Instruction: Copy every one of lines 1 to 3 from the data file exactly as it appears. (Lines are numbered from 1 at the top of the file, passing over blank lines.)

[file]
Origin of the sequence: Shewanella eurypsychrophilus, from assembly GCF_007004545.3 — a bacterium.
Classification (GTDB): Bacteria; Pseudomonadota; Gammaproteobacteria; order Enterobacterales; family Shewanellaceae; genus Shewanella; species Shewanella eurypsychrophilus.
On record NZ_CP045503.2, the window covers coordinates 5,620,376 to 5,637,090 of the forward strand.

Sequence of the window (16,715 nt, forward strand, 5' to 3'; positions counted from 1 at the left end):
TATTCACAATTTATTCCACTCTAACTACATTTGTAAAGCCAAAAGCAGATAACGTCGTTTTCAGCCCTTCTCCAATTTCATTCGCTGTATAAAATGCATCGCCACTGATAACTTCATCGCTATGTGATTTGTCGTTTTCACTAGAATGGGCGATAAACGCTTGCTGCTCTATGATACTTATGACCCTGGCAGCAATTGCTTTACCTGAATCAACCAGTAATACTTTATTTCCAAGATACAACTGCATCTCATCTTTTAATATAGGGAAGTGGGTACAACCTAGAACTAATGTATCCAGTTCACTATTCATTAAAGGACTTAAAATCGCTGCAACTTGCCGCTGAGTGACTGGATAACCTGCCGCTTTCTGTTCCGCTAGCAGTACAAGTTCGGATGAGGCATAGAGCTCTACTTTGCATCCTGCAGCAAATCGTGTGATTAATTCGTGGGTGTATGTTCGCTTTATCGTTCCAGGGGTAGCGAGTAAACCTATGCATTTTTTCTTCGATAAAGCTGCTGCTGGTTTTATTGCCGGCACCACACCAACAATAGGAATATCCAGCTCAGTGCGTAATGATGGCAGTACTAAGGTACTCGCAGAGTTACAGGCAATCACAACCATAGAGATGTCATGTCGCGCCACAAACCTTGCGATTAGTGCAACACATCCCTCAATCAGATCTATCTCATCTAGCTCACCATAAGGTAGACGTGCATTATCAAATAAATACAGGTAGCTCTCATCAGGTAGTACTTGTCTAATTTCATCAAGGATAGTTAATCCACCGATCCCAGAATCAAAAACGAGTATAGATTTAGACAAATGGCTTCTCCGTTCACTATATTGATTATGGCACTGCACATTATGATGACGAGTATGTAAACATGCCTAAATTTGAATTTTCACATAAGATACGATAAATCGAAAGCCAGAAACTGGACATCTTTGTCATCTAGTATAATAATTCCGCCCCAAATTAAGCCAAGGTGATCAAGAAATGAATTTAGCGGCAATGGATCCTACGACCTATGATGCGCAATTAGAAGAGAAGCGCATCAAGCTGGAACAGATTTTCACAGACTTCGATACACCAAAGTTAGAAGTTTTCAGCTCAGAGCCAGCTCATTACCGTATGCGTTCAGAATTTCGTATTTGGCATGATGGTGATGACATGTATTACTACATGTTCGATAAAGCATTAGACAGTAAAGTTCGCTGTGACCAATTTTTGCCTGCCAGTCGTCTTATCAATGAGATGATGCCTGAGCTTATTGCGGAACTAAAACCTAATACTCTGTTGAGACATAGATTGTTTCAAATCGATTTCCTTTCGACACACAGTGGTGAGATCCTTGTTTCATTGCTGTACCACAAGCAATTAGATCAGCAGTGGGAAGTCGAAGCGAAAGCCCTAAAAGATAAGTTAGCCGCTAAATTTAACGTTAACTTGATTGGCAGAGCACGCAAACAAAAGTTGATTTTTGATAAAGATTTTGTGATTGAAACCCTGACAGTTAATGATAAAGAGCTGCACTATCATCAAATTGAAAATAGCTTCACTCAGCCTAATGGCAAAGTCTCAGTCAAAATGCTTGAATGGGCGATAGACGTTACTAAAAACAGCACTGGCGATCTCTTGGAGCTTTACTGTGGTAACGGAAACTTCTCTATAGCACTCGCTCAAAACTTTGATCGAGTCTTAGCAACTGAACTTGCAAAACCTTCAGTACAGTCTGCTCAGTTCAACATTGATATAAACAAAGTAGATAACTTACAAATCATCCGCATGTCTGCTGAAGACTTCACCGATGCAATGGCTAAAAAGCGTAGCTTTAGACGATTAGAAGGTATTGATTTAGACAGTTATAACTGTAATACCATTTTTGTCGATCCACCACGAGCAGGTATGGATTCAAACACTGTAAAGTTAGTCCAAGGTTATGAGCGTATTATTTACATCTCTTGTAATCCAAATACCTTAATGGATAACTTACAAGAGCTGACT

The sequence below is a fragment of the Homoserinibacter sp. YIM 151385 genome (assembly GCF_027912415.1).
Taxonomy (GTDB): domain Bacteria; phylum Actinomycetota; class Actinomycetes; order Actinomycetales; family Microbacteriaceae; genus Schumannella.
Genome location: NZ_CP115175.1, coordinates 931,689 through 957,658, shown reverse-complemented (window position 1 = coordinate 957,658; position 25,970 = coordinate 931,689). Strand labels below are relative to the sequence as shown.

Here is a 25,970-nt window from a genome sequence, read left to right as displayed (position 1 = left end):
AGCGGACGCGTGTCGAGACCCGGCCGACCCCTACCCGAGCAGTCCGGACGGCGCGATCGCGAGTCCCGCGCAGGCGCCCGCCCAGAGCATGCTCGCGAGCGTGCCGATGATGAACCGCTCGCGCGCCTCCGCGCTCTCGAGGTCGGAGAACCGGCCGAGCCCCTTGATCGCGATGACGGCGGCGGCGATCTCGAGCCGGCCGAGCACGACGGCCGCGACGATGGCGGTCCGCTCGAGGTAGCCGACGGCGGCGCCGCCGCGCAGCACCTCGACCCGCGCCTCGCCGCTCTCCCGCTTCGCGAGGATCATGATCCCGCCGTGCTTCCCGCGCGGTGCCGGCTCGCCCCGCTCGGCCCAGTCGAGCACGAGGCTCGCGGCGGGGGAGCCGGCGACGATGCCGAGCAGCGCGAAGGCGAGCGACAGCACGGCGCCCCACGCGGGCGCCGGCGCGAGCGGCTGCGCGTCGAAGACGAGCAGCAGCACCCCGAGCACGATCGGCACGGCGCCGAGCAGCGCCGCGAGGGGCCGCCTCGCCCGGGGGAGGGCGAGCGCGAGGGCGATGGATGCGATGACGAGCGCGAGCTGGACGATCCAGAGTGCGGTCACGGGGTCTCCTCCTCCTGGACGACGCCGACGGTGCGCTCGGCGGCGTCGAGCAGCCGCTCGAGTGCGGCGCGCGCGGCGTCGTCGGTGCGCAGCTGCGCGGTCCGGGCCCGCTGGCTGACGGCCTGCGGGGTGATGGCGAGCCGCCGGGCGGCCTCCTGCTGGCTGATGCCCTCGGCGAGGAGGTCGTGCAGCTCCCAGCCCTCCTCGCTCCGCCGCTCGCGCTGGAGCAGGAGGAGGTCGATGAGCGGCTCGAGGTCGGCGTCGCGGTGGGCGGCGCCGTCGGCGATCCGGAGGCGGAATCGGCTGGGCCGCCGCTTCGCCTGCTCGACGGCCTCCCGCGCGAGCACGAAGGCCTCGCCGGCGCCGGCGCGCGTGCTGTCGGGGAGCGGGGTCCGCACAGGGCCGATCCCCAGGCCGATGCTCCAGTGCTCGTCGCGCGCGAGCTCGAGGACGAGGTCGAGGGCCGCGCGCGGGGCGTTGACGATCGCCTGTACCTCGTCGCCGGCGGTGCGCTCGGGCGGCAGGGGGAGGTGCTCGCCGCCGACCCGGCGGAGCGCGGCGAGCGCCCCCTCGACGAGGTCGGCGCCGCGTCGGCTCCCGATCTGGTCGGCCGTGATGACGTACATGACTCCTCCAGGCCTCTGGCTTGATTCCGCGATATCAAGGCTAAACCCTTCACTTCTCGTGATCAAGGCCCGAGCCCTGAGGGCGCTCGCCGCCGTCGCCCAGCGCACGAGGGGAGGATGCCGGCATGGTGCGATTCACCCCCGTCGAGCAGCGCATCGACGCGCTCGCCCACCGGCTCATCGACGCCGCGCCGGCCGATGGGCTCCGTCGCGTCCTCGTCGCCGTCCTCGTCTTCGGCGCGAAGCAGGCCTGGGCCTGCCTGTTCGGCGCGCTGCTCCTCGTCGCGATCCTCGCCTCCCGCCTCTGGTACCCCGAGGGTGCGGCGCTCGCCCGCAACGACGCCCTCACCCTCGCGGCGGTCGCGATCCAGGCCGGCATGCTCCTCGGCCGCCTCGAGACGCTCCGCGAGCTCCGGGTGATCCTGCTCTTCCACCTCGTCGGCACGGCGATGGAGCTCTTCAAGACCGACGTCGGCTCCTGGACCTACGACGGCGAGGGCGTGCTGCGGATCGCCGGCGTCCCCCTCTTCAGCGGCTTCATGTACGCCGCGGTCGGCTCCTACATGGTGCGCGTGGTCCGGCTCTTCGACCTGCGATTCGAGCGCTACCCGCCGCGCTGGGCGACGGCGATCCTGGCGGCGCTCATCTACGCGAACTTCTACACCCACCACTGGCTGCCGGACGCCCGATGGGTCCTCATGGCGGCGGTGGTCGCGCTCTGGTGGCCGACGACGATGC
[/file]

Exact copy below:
Origin of the sequence: Shewanella eurypsychrophilus, from assembly GCF_007004545.3 — a bacterium.
Classification (GTDB): Bacteria; Pseudomonadota; Gammaproteobacteria; order Enterobacterales; family Shewanellaceae; genus Shewanella; species Shewanella eurypsychrophilus.
On record NZ_CP045503.2, the window covers coordinates 5,620,376 to 5,637,090 of the forward strand.